Ampersand celebrates people and place in the Pacific Northwest. It explores the scientific and the quirky found in our natural and built environments. It highlights the art, ideas and stories that elevate our region.
Ampersand is dedicated to the curious and the creative, to the thinkers and the doers, and to all those who love this maddeningly beautiful place we call home.
Long gone are the days when Seattle could be characterized as some sleepy, ho-hum, turn-out-the-lights sort of place. So what to make of our city’s feverish pace of change? Are we truly San Francisco Next? Are we (ahem) better than that? We decided to ask.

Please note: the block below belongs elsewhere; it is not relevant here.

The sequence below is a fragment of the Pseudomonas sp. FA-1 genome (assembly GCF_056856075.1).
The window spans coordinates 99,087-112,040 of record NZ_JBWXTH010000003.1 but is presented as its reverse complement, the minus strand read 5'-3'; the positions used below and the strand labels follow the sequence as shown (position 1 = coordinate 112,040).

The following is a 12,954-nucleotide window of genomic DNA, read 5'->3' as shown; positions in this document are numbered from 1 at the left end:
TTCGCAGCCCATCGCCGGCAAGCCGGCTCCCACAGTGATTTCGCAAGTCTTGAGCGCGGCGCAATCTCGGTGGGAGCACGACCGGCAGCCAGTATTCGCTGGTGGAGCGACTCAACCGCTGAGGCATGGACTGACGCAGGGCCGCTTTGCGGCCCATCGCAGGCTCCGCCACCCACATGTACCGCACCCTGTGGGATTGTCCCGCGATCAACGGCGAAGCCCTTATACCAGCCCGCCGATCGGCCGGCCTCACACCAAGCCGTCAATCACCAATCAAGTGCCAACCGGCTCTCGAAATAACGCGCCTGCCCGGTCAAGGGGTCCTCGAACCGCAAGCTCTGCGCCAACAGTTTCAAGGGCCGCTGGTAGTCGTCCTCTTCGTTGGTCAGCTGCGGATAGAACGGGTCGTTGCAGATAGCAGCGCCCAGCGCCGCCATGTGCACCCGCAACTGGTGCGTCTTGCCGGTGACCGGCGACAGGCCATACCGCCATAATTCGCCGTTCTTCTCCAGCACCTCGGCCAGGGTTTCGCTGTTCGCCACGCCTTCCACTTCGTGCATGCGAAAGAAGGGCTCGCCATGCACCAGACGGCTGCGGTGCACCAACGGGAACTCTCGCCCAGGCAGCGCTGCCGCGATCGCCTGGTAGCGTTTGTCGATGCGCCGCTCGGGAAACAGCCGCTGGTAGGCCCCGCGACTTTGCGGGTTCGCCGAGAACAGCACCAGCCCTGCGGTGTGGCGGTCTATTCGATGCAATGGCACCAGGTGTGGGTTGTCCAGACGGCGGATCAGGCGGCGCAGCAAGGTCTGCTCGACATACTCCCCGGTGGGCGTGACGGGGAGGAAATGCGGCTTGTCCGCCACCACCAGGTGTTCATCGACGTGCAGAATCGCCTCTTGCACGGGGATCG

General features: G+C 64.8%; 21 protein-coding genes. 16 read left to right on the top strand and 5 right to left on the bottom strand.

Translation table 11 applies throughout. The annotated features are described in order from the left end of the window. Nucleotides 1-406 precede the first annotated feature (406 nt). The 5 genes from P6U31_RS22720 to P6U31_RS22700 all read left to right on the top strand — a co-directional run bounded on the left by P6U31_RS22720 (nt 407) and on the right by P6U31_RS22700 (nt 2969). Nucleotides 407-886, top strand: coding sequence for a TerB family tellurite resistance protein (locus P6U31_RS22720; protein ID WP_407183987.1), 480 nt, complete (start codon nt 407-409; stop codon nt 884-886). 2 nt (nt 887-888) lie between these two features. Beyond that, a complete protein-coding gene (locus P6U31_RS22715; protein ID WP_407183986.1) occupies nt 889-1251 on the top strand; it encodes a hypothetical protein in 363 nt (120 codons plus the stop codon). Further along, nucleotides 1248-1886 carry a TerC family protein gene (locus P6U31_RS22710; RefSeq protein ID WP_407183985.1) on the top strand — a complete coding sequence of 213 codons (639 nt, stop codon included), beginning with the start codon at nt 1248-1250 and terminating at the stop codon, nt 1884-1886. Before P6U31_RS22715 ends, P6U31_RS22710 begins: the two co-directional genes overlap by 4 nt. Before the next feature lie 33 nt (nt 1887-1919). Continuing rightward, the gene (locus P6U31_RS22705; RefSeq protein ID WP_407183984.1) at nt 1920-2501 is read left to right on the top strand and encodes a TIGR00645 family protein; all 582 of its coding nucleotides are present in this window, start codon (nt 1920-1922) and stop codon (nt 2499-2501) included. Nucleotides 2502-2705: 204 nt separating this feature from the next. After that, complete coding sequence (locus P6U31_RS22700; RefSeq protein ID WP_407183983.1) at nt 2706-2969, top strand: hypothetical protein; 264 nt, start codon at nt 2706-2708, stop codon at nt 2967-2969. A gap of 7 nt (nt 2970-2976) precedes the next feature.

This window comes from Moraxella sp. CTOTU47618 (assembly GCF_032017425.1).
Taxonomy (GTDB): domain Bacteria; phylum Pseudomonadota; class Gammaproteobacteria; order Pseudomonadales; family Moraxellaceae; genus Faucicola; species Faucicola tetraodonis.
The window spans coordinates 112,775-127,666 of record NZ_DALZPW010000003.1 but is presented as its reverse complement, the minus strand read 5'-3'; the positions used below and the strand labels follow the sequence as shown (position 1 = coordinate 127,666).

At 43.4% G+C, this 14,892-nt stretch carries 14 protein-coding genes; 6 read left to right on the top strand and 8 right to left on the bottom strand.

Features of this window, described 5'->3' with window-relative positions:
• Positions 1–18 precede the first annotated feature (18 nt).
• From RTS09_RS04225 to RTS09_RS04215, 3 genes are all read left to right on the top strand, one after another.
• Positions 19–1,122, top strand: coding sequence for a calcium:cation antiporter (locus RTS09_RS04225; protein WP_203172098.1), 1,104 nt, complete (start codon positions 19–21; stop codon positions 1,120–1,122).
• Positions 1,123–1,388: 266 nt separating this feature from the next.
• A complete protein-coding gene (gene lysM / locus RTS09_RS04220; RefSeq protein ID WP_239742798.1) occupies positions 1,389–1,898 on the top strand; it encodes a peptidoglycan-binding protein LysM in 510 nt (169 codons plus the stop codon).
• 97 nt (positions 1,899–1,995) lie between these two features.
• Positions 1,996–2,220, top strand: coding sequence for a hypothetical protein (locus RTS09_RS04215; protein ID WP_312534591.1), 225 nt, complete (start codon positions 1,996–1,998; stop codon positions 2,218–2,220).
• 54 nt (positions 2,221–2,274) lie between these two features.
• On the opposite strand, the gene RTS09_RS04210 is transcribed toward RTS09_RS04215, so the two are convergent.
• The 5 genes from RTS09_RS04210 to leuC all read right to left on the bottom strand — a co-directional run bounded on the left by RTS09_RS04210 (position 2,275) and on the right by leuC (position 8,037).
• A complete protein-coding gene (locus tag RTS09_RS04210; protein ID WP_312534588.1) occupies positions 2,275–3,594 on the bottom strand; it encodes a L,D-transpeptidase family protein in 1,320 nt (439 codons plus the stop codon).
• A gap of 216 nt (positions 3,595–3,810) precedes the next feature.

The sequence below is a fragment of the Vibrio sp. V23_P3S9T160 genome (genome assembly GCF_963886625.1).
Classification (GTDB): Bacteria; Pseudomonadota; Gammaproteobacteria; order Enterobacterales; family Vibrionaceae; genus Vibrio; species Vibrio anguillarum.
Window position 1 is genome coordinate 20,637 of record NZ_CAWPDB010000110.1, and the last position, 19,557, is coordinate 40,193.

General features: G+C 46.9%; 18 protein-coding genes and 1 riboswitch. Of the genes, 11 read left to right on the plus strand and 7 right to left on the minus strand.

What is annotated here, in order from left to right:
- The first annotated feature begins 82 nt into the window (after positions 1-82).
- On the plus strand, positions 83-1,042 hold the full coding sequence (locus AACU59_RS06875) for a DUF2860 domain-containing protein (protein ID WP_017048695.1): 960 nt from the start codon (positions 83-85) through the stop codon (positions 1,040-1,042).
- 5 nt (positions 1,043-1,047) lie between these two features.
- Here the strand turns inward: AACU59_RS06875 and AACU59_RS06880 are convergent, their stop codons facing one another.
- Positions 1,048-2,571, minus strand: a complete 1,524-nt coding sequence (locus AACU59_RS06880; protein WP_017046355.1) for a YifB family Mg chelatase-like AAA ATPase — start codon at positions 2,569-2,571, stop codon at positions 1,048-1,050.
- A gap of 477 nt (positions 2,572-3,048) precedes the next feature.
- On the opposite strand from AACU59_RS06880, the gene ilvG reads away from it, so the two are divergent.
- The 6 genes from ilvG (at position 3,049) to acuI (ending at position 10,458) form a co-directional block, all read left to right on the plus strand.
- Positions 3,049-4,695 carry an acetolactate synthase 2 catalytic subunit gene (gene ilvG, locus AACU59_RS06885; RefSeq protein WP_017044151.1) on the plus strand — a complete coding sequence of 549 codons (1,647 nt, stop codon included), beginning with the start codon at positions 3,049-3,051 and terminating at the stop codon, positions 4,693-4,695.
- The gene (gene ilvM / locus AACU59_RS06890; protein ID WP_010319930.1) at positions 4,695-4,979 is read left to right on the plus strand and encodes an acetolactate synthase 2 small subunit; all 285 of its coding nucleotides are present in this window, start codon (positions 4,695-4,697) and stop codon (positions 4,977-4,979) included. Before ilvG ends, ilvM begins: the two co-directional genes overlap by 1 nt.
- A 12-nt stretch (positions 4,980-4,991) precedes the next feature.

In the heart of the city, artist-entrepreneur Louie Gong births a first-of-its-kind retail project. As we all know, it’s hard to name what you can’t find at the iconic, bustling, uberly-photogenic Pike Place Market but here you go: Native art made by Native people in a Native-owned store.
Luis and Leona Rodriguez met at Seattle’s Nathan Hale High School. Some 20-plus years later, the couple operates The Station, one of Seattle’s most popular independent coffee shops, in the heart of their longtime neighborhood of Beacon Hill. The baristas—African American, transgender—whip spicy Mexican mochas from behind the counter while Kendrick Lamar or old-school Big Daddy Kane plays on the speakers. Opened in 2010, The Station welcomes people of all backgrounds—the parent with a baby, the campaign organizer, the musician planning the annual Block Party.